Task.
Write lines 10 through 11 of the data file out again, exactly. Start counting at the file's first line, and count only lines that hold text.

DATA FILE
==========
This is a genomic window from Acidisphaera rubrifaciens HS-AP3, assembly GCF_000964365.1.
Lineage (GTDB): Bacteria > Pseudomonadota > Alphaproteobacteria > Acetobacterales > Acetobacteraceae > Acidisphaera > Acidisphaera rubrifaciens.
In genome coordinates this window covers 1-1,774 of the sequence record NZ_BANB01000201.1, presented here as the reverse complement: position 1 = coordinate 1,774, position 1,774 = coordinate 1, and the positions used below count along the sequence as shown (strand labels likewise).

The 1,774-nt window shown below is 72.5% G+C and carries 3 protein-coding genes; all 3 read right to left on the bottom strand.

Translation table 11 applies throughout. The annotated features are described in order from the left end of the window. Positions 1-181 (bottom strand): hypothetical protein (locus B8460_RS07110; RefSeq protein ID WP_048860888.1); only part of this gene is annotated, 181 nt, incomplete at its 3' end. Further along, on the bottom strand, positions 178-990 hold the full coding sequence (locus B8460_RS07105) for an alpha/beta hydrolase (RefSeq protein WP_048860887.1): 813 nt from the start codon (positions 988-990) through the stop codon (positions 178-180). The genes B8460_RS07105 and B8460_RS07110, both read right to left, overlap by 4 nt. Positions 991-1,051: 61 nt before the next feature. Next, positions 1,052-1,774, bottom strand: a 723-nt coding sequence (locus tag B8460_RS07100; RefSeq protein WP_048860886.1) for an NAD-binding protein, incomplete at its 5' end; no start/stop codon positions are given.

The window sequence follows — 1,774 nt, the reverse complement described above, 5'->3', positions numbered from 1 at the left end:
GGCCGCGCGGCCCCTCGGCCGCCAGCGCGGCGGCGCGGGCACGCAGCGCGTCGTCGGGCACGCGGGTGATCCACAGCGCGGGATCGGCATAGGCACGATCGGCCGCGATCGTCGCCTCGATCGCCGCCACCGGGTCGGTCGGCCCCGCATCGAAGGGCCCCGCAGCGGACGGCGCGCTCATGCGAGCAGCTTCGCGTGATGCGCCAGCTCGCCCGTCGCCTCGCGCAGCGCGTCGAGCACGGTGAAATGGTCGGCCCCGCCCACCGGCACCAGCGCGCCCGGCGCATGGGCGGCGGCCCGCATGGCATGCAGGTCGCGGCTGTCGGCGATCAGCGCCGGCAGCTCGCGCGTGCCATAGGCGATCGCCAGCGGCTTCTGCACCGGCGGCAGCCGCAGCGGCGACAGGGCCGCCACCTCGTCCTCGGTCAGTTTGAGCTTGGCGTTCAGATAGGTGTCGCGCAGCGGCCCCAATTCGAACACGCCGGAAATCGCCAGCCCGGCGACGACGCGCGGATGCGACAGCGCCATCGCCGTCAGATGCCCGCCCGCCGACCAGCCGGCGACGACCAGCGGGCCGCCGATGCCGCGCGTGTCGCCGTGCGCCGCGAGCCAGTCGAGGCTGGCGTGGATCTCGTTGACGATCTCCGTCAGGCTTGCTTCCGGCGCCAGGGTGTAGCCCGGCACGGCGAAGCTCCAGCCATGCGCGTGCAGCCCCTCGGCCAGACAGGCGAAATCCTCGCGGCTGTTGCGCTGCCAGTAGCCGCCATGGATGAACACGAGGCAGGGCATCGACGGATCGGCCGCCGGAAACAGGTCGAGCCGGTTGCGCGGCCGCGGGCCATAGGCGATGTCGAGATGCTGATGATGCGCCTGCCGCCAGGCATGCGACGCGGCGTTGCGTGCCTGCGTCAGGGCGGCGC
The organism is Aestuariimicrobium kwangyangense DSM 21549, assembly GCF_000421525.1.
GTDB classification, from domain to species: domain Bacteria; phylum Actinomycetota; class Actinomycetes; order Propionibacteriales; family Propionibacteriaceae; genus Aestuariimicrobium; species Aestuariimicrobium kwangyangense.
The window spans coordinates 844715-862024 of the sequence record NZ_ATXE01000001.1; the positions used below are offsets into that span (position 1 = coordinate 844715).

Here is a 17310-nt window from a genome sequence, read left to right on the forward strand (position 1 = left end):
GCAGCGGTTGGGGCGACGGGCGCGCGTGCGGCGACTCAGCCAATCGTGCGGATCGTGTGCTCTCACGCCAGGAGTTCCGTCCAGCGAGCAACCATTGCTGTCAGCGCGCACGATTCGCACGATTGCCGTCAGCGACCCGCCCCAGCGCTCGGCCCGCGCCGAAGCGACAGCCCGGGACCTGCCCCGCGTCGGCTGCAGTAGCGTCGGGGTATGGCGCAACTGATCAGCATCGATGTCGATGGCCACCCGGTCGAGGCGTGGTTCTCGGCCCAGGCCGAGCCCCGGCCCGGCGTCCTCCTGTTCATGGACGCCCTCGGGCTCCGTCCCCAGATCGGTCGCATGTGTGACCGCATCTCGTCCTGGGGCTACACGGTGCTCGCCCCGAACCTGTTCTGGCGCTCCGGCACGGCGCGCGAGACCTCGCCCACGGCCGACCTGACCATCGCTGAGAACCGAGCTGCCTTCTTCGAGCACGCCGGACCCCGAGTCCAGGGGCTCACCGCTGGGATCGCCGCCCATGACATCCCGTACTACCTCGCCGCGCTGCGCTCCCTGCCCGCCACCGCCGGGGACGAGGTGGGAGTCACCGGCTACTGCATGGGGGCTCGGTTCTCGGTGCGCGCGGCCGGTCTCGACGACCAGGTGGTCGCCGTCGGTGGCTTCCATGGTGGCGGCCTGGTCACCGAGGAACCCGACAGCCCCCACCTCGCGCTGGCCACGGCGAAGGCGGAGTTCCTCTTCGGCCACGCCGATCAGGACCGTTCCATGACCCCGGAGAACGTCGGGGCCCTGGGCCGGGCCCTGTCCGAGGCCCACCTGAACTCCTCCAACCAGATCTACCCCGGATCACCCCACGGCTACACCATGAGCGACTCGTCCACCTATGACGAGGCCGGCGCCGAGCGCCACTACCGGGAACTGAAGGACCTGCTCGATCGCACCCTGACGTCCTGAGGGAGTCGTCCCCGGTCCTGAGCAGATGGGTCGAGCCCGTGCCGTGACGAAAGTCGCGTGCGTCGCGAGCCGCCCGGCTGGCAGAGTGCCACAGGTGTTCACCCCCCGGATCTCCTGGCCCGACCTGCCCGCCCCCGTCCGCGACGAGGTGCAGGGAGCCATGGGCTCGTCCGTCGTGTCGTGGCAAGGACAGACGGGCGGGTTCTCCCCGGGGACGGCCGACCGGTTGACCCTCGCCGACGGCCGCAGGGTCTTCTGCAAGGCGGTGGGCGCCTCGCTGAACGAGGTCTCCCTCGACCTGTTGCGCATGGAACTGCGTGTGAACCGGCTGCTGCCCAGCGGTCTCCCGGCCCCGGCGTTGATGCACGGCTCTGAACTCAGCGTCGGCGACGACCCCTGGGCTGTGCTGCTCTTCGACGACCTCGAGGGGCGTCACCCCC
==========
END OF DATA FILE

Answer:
The window spans coordinates 844715-862024 of the sequence record NZ_ATXE01000001.1; the positions used below are offsets into that span (position 1 = coordinate 844715).

Here is a 17310-nt window from a genome sequence, read left to right on the forward strand (position 1 = left end):